Data protection has become an increasingly important issue in pensions, brought into the spotlight again in light of recent high-profile data breaches, including an attack on Capita. Ensuring that personal information is secure and that privacy rights are protected is not only important for individual members, but also for the long-term health and reputation of pension schemes. We explore the importance of data protection in pensions, the legal obligations of pension schemes and some tips for compliance.

The Capita Attack

The attack on Capita was made public in March 2023 with data appearing on the dark web containing sensitive information such as home addresses and passport images. Capita is the largest UK outsourcing company and administers pension fund payments for more than 4 million individuals. Whilst the full extent of the attack is not clear, the Pensions Regulator has reportedly written to hundreds of pensions schemes which use Capita for administration urging pension trustees to determine whether there is a risk that their scheme's data could have been caught up in the breach. Pension funds have also warned savers to stay vigilant and watch out for hackers who might try to exploit any stolen data. The incident highlights the importance of adhering to General Data Protection Regulation (GDPR) to ensure that personal data is protected when transferred to third-party service providers.

Legal Obligations of Pension Schemes

Pension schemes in the UK have a range of legal obligations when it comes to data protection. In addition to compliance with specific law regulating data protection, trustees of pension schemes also have a fiduciary duty to act in the best interests of their members - which includes protecting their personal information from harm.

The Data Protection Act 2018 (DPA) and GDPR set out specific requirements for the handling of personal data. Under these laws, pension schemes and trustees must ensure that personal data is processed lawfully, fairly, and transparently. This includes obtaining explicit consent from members before collecting or using their personal information. The DPA and GDPR also require pension schemes and trustees to put appropriate technical and organisational measures in place to secure of personal data.

The Risks of Non-Compliance

Non-compliance with data protection laws can pose significant risks for pension schemes in the UK. These risks include financial penalties, legal action, and damage to reputation and member trust. The Information Commissioner's Office (ICO) has the power to impose significant fines for serious breaches, they can fine up to £17,500,000 or 4% of annual turnover, whichever is higher (although, we understand it is not likely that a pension employer group's turnover would be deemed relevant for trustee breaches). Pension schemes could also be held liable for damages if members suffer harm. This could result in significant costs, including legal fees and potential damages.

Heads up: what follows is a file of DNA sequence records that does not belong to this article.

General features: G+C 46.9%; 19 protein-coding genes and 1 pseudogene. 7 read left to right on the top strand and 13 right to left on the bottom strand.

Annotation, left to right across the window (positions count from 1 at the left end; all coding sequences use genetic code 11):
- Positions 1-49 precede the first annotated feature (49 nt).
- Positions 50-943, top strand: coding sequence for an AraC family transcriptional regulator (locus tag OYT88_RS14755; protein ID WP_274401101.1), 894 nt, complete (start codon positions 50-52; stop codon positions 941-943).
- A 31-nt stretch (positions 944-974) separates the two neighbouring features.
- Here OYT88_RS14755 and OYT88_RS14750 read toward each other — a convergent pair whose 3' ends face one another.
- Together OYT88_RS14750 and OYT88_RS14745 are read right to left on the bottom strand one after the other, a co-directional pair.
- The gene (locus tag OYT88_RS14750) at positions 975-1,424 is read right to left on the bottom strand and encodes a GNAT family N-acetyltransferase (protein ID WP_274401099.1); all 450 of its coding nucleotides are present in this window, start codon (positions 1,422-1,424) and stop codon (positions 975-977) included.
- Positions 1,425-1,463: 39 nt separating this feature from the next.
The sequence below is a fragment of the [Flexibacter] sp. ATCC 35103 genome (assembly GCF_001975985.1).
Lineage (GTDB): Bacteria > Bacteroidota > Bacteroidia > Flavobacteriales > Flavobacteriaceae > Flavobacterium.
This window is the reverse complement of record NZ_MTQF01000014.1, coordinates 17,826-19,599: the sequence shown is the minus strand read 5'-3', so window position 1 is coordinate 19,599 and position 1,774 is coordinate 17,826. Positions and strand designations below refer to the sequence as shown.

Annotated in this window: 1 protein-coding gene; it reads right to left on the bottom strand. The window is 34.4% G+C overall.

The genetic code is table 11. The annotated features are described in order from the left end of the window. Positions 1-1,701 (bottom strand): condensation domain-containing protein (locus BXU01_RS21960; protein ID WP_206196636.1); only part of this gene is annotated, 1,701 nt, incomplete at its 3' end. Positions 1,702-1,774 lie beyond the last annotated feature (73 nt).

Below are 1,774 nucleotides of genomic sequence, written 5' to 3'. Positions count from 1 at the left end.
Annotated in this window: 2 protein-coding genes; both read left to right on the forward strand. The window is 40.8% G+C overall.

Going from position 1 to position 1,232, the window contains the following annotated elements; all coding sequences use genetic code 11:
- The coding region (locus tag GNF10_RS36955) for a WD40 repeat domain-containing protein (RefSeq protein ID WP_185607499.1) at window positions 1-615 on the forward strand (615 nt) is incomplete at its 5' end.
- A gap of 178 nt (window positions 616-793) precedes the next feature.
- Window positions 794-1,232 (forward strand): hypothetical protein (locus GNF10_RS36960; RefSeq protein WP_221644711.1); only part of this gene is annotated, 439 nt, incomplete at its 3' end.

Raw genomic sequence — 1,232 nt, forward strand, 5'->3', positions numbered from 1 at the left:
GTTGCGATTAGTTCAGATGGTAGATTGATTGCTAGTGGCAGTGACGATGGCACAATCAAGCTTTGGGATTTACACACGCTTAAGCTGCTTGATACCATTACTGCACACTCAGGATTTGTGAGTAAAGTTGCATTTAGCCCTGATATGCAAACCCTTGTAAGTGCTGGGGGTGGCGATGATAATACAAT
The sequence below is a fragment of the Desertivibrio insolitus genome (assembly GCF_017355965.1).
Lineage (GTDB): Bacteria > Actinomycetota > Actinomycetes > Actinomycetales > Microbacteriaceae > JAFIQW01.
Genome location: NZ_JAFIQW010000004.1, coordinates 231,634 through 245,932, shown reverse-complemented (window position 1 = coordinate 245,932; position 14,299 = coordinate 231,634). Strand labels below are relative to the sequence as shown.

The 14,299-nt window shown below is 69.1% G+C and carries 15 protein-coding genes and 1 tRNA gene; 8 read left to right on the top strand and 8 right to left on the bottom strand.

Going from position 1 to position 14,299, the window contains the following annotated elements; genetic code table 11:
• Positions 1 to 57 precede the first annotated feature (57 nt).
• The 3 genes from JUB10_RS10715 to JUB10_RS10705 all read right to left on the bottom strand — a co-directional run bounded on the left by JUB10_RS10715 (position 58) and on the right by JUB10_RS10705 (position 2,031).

A data breach or other violation of data protection laws may also lead to negative media coverage and public scrutiny, which can damage a pension scheme's reputation and erode members' trust. Loss of trust can have long-lasting effects on a pension scheme's sustainability, as members may be less likely to contribute to the scheme or may choose to withdraw their funds.

Tips for Compliance

To ensure compliance with data protection laws, pension schemes and trustees should take a proactive approach to data protection. Schemes should implement appropriate security measures and monitor data processors. Trustees should receive formal training on data protection and conduct regular risk assessments. They should also take steps to protect personal data, such as not using personal email addresses for trustee business, encrypting data on mobile devices, and checking email addresses before sending. There should also be a clear procedure for reporting data breaches to the governing body, regulators, and the ICO. By prioritising data protection and staying up-to-date with relevant laws and regulations, pension schemes and trustees can protect their members' privacy rights and ensure the long-term sustainability of their schemes.


Data protection is an essential part of pension scheme management and must be taken seriously by all stakeholders. Pension schemes have a duty to ensure that personal information is kept secure and that members are informed in the event of a data breach. By complying with GDPR and other data protection laws, pension schemes can protect the privacy rights of their members, avoid reputational damage, and ensure the long-term sustainability of their schemes.

If you would like to discuss anything raised by this blog, please get in touch with a member of the team.

To learn about the latest developments in data protection law, view the latest update from our IP, technology, and data protection team here  .


Maureen Burns

Senior Associate

Juliet Bayne


Sarah Keir

Trainee Solicitor